Yes, planning is the first step before anything else happens? Find out about your suppliers. Break them into two major groups:
• B2B Suppliers: Those using a defined EDI format to send and receive data. Suppliers will adapt to a system which uses a format which they already are using instead of developing a format specific to your need.
• Online Suppliers: Most important information to get from them is the type and version of browsers they are using. Onboarding of suppliers using supported browsers should occur first. Now work with the remaining suppliers to either change browsers or work with your technical team to add support for additional browsers. Remember that changing browsers is easier and cheaper than developing support for a new browser.
Merger or acquisitions will increase the number of suppliers to be on boarded as well as the type. Plan ahead by adding connectivity options. This will allow you to scale up as needed. This is a better alternative than managing multiple portals.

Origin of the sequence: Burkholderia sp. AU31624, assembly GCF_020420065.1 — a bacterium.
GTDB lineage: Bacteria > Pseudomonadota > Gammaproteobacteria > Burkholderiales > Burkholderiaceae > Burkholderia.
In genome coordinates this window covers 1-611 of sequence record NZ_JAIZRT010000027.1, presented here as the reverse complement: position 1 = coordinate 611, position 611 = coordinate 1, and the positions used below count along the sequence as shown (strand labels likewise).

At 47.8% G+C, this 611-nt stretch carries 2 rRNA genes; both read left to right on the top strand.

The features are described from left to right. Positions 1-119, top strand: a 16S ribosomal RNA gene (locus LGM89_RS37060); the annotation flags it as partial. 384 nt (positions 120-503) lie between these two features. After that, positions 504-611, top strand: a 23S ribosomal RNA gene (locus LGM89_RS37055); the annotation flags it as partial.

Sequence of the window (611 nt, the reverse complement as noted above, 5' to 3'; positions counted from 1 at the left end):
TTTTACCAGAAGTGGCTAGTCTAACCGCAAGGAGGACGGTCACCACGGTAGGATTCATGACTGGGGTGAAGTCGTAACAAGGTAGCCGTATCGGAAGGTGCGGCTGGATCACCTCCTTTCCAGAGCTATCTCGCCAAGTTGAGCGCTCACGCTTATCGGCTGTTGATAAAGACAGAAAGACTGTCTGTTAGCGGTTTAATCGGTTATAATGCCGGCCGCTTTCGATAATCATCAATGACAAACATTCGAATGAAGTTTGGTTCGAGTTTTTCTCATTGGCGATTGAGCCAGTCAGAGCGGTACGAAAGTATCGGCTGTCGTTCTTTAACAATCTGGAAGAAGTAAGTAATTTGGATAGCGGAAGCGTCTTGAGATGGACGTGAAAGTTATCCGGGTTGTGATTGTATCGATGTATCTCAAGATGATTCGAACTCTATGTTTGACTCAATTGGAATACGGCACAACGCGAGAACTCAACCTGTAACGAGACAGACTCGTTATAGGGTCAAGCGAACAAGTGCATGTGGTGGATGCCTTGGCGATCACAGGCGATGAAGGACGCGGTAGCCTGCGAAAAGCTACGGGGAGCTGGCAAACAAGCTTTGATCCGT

The old 80/20 rule: 20% of your suppliers will typically account for 80% of your work. By focusing on that big 20%, you will get more return on your investment even while on-boarding a smaller number of suppliers. Once your top suppliers are on-board, expand your focus to the next tier.
Supplier on-boarding is the most critical part of your new system so you must be proactive rather than reactive rather than just waiting for it to happen on it's own. Explain to the supplier base how it will help both you and them realize greater benefits. Make it simple and avoid supplier push back.
Supplier registration should be a simple event. Send email invitations that will let most suppliers self-register. Yes, a smaller percentage will run into issues. Your team can concentrate on helping them. Give supplier administrators enough information and the correct permissions to modify as needed. Prioritize implementation by starting with a simpler process. Could be Purchase Orders or Accounts Payable.
Training must give the users a positive perception of the system. Training should break the usual resistance to “something new”. Convince users that while their investment is small, the result will help both organizations.